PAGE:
Improv and Project-Based Learning: The Background

I love using games to build concepts and an understanding of the principles of improv in the classroom.  The applications are vast and impressive...and my experience has only scratched the surface of their possibilities.  Whether used as stand-alone activities or as a part of a workshop, I will always integrate improv games into my teaching.

However, I've been eager to explore a different approach to the use of improvisational theater in the classroom as well: project-based learning through a collaboratively-created context.  In her seminal book on improv, Improvisation for the Theater, Viola Spolin recommends using actual props, costumes and a specific stage space for young children.  Although many 5-8 year-olds naturally play using space object (mime) props,  costumes, and settings, the abstract nature of these representations is difficult for some in any situation; they are challenging for many when presented in a structured classroom activity.

Jeff Cresswell's book, Creating Worlds, Constructing Meaning: The Scottish Storyline Method, describes both the philosophy and methodology of this PBL approach to learning.  He provides detailed descriptions of Storyline units, including his reflections about the process and the students' broad and deep learning.  My team of K/1 colleagues is currently embarking upon a Storyline of "an ideal classroom / ideal school" in which each of our five classes discusses and then creates a frieze of our dream classroom, and then our students develop characters to interact within this space.  I'll be discussing our experiences with this process on this blog in the coming weeks.

Lastly, my work with Storyline is guided by Dorothy Heathcote and her Mantle of the Expert approach to education.  For the next week, I'll be posting quotations and my thoughts related to Heathcote and Bolton's Drama for Learning.  Here is Gavin Bolton's summary of Heathcote's principles upon which her work is based:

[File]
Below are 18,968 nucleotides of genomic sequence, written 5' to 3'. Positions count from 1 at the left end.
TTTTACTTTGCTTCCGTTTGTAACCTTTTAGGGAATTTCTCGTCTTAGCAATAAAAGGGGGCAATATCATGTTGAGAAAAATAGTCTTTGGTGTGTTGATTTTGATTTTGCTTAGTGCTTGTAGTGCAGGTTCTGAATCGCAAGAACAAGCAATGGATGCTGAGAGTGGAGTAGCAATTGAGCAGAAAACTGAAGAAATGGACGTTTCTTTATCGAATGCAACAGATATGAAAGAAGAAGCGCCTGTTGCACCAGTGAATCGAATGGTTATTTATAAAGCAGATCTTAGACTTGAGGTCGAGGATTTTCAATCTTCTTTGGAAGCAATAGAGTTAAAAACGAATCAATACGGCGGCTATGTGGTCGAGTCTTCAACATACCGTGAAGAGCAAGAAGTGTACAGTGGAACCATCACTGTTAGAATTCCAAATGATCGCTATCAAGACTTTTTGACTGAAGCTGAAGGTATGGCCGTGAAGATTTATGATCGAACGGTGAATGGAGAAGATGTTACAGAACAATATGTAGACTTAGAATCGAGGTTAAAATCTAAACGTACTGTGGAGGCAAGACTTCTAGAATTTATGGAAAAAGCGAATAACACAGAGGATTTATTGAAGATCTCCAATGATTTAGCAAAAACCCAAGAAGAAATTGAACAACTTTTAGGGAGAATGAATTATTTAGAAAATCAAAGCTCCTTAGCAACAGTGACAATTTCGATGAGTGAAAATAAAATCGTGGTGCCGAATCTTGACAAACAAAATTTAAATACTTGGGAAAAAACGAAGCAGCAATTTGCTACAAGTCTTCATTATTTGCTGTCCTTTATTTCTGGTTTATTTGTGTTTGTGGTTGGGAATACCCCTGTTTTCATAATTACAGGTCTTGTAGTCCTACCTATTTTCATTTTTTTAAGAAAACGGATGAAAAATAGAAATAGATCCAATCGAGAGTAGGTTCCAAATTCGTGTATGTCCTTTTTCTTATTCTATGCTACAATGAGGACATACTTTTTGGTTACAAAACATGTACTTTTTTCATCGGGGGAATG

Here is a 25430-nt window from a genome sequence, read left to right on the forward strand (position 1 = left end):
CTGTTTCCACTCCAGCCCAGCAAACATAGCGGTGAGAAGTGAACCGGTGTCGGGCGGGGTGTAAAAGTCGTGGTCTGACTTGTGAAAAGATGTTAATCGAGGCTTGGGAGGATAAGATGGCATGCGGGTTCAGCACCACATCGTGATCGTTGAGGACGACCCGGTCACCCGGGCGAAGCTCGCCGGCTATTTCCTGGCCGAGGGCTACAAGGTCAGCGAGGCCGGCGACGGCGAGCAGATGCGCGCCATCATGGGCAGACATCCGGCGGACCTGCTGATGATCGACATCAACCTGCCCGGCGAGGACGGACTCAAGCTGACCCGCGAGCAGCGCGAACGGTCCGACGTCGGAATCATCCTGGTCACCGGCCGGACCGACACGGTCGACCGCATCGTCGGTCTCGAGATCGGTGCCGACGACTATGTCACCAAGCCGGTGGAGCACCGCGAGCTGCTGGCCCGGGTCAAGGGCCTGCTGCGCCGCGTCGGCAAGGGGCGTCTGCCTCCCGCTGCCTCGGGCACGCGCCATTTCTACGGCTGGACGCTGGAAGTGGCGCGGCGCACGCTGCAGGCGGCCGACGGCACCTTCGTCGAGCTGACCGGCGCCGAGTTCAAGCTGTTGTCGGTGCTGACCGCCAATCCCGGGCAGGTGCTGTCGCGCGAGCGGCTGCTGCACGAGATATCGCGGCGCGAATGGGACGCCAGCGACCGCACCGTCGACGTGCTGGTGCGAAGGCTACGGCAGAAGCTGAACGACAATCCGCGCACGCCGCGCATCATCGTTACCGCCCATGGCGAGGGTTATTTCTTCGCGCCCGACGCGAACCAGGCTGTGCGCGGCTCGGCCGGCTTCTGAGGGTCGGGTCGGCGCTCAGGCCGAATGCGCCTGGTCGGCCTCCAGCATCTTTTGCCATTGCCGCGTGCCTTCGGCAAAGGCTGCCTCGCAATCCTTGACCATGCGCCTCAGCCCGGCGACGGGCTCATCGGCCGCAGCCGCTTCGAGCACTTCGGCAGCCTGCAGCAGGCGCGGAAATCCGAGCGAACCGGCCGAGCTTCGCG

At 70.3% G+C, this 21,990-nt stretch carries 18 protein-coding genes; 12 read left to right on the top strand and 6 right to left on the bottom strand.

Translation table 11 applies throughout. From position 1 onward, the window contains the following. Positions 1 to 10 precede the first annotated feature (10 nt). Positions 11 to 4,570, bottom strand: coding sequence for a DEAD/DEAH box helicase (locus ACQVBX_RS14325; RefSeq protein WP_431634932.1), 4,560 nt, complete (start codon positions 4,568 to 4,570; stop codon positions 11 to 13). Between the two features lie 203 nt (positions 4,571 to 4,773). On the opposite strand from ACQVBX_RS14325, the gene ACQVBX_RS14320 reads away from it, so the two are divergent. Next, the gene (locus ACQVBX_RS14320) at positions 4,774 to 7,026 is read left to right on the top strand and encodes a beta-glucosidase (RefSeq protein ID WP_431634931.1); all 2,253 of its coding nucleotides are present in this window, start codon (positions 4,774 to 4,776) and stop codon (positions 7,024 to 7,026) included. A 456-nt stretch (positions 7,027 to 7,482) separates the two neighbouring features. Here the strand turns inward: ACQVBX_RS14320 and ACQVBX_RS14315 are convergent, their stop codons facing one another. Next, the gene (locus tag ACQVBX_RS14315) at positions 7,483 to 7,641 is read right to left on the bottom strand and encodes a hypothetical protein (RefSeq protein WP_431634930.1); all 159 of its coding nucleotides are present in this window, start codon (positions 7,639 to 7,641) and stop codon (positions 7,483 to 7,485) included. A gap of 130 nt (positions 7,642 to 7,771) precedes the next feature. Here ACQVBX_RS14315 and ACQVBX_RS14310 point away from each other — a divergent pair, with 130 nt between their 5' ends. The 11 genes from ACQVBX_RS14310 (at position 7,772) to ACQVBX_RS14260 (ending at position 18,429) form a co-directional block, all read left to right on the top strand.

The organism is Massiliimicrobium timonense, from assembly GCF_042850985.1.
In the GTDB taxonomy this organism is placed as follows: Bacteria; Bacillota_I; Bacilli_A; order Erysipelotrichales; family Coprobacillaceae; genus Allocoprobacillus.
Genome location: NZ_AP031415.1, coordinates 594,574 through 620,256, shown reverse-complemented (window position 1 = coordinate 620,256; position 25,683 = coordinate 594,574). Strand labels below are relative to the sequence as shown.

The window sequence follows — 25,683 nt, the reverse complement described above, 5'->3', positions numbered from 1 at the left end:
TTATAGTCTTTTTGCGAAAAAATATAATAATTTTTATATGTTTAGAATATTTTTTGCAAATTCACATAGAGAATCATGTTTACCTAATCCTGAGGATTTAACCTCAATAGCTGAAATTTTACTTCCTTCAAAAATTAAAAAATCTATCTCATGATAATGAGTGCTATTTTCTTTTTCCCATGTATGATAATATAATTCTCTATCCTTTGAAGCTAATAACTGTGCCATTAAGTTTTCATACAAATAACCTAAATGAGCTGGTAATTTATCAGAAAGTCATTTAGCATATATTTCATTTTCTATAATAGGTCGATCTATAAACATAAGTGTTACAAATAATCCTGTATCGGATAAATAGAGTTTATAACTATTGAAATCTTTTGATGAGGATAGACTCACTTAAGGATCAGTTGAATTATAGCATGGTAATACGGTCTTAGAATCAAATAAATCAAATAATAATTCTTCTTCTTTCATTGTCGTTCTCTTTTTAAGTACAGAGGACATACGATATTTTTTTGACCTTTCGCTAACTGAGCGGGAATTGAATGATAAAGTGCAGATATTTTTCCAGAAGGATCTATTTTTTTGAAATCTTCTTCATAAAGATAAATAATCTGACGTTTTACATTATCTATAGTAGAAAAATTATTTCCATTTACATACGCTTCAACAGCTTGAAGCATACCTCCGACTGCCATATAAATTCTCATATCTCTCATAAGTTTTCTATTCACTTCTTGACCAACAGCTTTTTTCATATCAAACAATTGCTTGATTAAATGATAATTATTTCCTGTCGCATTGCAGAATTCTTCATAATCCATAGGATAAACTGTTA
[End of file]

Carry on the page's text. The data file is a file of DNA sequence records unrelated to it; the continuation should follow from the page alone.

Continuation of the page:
"- If you are in teacher education, you must continue to work directly with that you are constantly practicing what you are asking others to do and evolving theoretical principles from that practice.
- Drama is about making significant meaning.
- Drama operates best when a whole class together shares that meaning making.
- The teacher's responsibility is to empower and the most useful way of doing this is for the teacher to play a facilitating role (i.e., the teacher operates from within the dramatic art, not outside it).  The regular teacher/student relationship is laid aside for that of colleague/artist."

These principles are being played out in my classroom in a number of ways.  This morning, my students began developing their characters for our Dream Classroom Storyline.  For some of them, the concept of creating a character who was not borrowed from a movie or book--and who was not directly modeled after a fellow classmate--was a brand-new task, something they had previously never considered doing.  They each began by choosing a skin color for their character, followed by painting a person stencil on card stock.  (They did this to represent themselves at the beginning of the year, as well.)  Next week, they'll finish designing this person and add a craft stick onto the back to make it into a puppet to use in classroom dramatizations throughout our Storyline experience.  At another center, they completed a cloze paragraph describing this character...and what others should know about her/him.

These characters will develop and evolve as we move forward through this work.  I cannot wait to see how they influence my students' storytelling and problem-solving: in puppet shows, in oral storytelling, in writing, in visual art and design, in skits... The possibilities for our group of kindergarteners and first-graders are nothing short of magical.


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